By Patheos staff

"Hail, Mary, full of grace! The Lord is with you.  Blessed are you among women, and blessed is the fruit of your womb, Jesus. Holy Mary, mother of God, pray for us, sinners, now and at the hour of our death. Amen."

Beyonce singing Ave Maria?  You gotta see it to believe it . . . thanks, You Tube!

August 15th is the Feast of the Assumption of the Blessed Virgin Mary. Catholics believe that when Mary came to the end of her life, she was assumed body and soul into heaven. Lots of cheesy art depicts her flying into heaven, with lots of fat little cherubs pushing her into the clouds . . . not necessarily accurate, theologically . . .

Instead, we believe that by virtue of her life of perfect holiness, and especially because of the redemptive life of Christ, her Son, when Mary came to the end of her life (whether or not she actually died is a delicate and unanswered question!), Mary's body was saved from the corruption of death, and she immediately experienced the glory of Paradise in eternal communion with her Son and our Savior.

There's something about Mary . . . that Catholics love. Maybe it's just that we all need our mothers. But the Gospel story of the Virgin Mary is a compelling biblical narrative. A young woman is pregnant out of wedlock . . . a husband who is not the father of her child . . . a virgin birth in Bethlehem . . . exiled to Egypt in the middle of the night . . . and a Son who is a religious and political rebel . . .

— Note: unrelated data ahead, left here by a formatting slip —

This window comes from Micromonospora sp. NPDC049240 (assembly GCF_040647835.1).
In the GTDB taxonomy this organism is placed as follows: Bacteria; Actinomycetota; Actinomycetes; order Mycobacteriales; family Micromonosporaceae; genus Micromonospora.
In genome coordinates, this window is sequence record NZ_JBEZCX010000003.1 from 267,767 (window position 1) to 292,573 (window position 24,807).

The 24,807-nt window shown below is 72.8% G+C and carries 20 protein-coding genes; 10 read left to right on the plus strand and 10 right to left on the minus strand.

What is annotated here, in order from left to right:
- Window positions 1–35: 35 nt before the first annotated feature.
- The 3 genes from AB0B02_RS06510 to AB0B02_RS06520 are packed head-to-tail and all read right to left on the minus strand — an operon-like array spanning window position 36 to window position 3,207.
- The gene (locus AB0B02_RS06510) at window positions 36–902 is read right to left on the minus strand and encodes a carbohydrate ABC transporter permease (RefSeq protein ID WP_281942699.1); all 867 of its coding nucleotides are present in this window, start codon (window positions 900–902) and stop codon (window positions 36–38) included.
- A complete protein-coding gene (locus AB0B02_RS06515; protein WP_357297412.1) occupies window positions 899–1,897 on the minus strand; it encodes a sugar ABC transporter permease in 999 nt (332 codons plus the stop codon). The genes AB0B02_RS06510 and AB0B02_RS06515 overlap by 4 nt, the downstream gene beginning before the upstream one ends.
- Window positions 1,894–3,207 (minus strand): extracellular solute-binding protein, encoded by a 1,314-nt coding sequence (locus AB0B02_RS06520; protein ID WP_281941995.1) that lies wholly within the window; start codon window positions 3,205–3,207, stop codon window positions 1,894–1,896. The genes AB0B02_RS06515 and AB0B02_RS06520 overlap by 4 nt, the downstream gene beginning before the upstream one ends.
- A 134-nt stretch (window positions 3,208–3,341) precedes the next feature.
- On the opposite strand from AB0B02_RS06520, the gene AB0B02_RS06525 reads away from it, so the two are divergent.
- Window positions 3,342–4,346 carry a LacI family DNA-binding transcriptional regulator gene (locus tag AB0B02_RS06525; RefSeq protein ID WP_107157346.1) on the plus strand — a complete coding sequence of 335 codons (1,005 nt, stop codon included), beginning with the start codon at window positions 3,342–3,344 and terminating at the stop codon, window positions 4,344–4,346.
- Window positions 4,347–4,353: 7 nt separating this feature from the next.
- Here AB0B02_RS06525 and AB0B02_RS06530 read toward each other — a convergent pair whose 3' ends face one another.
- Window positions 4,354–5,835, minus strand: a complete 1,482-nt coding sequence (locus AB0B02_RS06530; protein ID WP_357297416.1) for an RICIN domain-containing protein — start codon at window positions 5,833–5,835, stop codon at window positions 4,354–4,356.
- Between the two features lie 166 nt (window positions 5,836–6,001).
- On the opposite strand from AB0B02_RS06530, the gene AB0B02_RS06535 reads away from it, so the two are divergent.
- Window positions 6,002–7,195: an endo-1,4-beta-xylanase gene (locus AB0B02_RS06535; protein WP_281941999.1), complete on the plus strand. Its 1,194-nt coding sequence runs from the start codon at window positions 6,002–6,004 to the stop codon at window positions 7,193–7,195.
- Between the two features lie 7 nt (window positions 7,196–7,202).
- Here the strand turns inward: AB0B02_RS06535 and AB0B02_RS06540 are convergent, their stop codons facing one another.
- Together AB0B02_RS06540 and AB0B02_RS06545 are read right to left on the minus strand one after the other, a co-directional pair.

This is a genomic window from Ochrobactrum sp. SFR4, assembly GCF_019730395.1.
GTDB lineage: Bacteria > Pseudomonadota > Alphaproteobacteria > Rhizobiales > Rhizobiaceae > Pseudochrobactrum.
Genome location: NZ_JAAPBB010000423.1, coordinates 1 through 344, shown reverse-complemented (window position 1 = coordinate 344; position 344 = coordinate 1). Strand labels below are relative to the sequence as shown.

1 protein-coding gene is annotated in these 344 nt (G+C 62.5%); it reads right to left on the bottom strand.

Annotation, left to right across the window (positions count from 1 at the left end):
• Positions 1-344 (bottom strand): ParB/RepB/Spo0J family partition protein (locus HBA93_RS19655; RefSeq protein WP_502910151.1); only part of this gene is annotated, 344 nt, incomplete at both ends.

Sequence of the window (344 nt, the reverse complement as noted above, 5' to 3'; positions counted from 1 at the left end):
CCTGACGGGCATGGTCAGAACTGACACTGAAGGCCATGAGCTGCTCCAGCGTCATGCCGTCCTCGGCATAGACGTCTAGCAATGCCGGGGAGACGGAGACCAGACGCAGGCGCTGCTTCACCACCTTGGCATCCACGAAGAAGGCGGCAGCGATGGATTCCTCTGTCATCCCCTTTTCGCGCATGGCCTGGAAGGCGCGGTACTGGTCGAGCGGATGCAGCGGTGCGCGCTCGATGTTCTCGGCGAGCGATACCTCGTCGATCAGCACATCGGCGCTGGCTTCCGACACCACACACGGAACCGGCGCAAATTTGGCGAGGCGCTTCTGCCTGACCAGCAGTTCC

And who cannot be moved by the Pieta: that moment when the mother holds the body of her only Son, dead in her arms?

Or who has not imagined the wonderful moment of joy when the Risen One embraced his grieving mother for the first time?

But Catholics are not just taken with the biblical story of Mary as mother of Jesus, because Mary is our mother too. Jesus gave her to us from the Cross: "Behold your mother," he said to the Beloved Disciple in his dying breath. From the Cross, Jesus entrusted his Mother to us, the Church. She reigns triumphant as Queen of Heaven and Earth, waiting in eternity to listen to the cries of her children . . .

And like any loving mother, she wants what is best for us. When we are sick, she wants us well. When we are hurting, she wants us healed. When we are worried, she wants to assure us that there is nothing to be afraid of. When we are sad, she wants to wipe away our tears . . .

When life is challenging, I go to Mary, my mother. When I can't pray in any other new-fangled way, I go to what is most comfortable: I finger the beads of my rosary, and through the Joyful, Sorrowful, Glorious, and now the new Luminous Mysteries, I find the mystery of my own life . . . and find the peace that comes from rediscovering an old prayer form again . . . and letting my heavenly mother comfort me, and wrap me up in her heavenly embrace.

"Holy Mary, mother of God, pray for me, a sinner . . . now and at the hour of my death. Amen."

Now pray . . .